What’s So Bad about Pumpkin Spice?

“That’s so basic.” We’ve all heard it before, and probably have uttered some iteration of it ourselves. Usually accompanied by an eye-roll and snickers, we throw around the term “basic” as an insult to make fun of others—almost always teenage girls—for their seemingly unoriginal tastes, be it Olivia Rodrigo, Lululemon, or fairy lights and photo walls. What we don’t stop to think about is the implications of this word, and the fact that it’s managed to morph into a derogatory term lobbed at young women—often by other young women. Let’s pause and ask ourselves: why is it such a tragedy to like what others like? Why can’t you be like everyone else? And most importantly, why do these standards only appear when it comes to girls when we are far from the only population that is greatly affected by the latest trends?

Although the word’s popularity seems to have declined since hitting its peak a few years ago, “basic” is still everywhere. I, for one, am guilty of laughing and saying, “Gosh, she’s so basic,” while scrolling through an Instagram feed, or shaking my head at a Starbucks pumpkin spice latte because ordering the drink was behavior that was “too much like other girls.” We use the term as a weapon against young women who choose to follow the wave (as all humans do), and with its potential for ridicule comes enormous pressure to stand up and declare that one is, for lack of a better word, “quirky.”

I recognize that wanting to be special is part of our nature. However, there are strong, suspicious ties between this definition of “basic” and misogyny that make it dangerous. The traits of a basic girl are overwhelmingly traits traditionally perceived as feminine. Pink. Rom-coms. Frills and flowers. At some point, conventional femininity became synonymous with drab and predictable. Typical girl behavior, the crowd would boo. Bo-ring. Liking what everyone else liked meant you were unintelligent and tasteless—if you were a girl, that is. We didn’t call men who roared at football games or embarked on fishing trips “basic.”

This phenomenon has started to trivialize the artistic quality of items that are widely adored by young girls. A prime example of this is in the music industry, where boy bands often lament the hordes of girls screaming in their audience, and say that they want to see more guys at their shows. Five Seconds of Summer drummer Ashton Irwin once said in an interview with “Rolling Stone” that they spend so much time “proving [they’re] a real band” and that they don’t want to “just be, like, for girls.” This clearly insinuates that the kind of bands that girls like should not be considered “real.” As review editor Alexandra Pollard writes in her piece in “The Guardian,” “Bands who bemoan their ‘teenage girl’ fans are missing the point of music”: “Older men are [seen as] the bastions of good taste… while young women’s enthusiasm is dismissed as a sort of mass hysteria.” Again: what would we call these girls, whose love for the music is just as valid as anyone else’s? Basic.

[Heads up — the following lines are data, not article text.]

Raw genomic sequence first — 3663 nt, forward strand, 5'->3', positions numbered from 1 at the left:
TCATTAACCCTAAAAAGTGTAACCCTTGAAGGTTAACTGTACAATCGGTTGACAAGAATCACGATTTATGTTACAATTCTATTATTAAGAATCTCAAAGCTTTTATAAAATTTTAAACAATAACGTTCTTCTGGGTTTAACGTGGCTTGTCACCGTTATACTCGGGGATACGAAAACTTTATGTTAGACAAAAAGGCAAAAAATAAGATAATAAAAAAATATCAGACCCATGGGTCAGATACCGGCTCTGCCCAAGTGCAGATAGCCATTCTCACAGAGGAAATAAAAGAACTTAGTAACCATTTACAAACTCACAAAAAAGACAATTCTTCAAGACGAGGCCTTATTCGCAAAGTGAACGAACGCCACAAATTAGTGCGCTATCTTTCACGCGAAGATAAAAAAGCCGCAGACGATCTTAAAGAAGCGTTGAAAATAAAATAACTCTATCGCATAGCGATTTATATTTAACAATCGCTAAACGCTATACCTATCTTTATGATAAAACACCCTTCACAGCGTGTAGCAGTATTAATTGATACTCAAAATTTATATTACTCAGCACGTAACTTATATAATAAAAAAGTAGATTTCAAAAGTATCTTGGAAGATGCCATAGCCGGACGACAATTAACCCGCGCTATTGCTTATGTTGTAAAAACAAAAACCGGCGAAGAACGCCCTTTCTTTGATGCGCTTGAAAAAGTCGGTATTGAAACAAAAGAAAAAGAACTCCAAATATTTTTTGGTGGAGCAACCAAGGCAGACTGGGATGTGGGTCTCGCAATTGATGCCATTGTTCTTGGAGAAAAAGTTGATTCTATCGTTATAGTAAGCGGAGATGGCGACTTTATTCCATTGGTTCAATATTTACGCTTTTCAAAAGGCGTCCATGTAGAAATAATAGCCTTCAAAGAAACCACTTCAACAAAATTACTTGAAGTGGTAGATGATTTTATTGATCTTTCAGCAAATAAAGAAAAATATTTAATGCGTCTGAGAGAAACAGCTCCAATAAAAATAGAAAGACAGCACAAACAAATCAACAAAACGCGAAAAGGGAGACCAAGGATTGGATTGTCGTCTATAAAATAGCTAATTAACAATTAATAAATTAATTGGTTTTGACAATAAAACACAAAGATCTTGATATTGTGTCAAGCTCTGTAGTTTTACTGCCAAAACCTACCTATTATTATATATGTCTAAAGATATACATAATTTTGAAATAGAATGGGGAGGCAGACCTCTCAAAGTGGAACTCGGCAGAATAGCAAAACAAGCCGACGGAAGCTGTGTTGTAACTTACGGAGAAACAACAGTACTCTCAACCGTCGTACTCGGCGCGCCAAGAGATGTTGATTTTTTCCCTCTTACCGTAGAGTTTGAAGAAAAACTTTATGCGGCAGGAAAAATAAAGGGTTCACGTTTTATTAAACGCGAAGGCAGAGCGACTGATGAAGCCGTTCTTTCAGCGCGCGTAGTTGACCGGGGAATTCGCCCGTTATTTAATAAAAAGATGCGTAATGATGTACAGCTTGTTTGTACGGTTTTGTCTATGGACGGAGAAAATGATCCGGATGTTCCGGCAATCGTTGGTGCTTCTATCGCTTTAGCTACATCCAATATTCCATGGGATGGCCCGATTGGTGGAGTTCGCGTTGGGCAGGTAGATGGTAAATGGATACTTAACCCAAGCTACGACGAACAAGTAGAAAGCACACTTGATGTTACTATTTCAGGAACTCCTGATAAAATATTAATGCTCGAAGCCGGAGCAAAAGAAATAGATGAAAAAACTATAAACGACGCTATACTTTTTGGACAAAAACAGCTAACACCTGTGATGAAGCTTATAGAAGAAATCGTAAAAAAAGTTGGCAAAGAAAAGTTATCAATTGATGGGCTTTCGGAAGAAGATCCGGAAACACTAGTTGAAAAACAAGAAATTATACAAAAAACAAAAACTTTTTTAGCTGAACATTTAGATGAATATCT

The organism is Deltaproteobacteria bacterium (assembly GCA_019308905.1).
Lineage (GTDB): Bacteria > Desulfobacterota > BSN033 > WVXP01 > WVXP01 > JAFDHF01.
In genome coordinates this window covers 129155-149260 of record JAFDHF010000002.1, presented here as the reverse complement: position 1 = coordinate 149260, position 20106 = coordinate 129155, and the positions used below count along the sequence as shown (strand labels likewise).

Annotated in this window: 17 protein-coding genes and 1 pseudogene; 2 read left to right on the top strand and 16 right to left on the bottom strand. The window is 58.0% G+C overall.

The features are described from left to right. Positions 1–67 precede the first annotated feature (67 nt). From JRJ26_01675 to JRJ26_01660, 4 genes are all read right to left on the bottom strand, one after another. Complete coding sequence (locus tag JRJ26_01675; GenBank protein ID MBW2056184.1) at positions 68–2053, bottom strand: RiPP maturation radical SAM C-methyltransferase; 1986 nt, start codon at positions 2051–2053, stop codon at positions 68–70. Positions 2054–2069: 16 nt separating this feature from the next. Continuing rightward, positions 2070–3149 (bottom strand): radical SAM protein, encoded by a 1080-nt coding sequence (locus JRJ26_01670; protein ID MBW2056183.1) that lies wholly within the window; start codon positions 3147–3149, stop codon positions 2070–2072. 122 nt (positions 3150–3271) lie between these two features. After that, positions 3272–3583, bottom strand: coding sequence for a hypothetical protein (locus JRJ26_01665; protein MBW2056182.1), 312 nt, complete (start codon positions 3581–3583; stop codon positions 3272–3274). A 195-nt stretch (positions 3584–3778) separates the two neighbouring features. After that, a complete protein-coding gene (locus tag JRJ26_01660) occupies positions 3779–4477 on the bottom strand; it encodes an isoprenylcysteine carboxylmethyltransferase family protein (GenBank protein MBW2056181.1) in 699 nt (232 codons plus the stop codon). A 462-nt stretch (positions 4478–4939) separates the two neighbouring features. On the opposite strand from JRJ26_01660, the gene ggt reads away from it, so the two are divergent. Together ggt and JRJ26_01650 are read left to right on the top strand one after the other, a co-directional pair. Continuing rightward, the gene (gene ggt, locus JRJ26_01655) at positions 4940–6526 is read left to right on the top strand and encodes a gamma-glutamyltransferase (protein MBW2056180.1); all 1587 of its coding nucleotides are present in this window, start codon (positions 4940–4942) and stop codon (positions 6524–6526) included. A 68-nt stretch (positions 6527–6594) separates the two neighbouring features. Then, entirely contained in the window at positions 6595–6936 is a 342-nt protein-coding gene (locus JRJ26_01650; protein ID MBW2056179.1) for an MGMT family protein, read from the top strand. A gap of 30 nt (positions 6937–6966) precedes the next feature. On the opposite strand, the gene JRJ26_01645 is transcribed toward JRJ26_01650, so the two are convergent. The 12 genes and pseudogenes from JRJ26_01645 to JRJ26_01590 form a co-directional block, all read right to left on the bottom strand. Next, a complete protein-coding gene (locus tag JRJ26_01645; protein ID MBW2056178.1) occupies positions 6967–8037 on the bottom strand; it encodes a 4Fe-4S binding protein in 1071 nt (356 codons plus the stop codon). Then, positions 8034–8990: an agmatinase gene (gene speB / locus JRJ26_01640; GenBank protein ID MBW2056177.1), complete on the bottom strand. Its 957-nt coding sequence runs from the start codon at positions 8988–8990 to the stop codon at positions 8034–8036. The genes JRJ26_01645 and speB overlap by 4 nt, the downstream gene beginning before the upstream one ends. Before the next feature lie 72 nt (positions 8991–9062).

This overused word pops up over and over again and is now also used to describe products and interests that are not gendered as well. “Grey’s Anatomy” is just a show about doctors with a lot of seasons, TikTok is just a social media app, and Nike Air Force Ones are just shoes—but as soon as young girls started liking them, they were deemed basic, and thus, stupid.

We must recognize that society propagated such arguments to chip away at women’s self-worth and keep them under control. By repeatedly telling them that ordinary hobbies were dumb to pursue and forcing them to deviate from trends to gain recognition, people were able to further diminish the command young women had over their identities. Girls became torn between enjoying what they truly liked and risking an overlap with mainstream culture, or hiding their interests to avoid mockery.

Furthermore, many girls who desired to feel special then adopted tactics like the “I’m not like other girls” trope, in which one uses their eccentricity as a means of looking down upon more “ordinary” girls. This has left many women uncomfortable fully expressing some aspects of themselves out of fear of being lumped into the majority. Tropes like this further pressure girls to deviate from normalcy and femininity, because they knew that so much of the young female demographic already was dismissed for sticking to such ideas. That’s what it meant to be a girl.

I enjoy re-watching really bad teen dramas on Netflix. I spend time curating my VSCO feed, and I’m a proud owner of a pair of Uggs (I’d highly recommend them). But I’d vehemently deny that I was basic if anyone called me out for any of those traits, because that would make me doubt my individuality. Was I really myself, or just a byproduct of the latest trends?

I’ve learned that these doubts are unreasonable. Liking something that many of your friends and peers do does not diminish your value, nor does it detract from the incredibly original person you are. And if you feel otherwise, you should remember that calling young girls “basic” is nothing but a cheap tactic to make them doubt their unique tastes and self-worth.

So go out and buy that pumpkin spice latte, if that’s what you want​​—it’s the season for it, after all.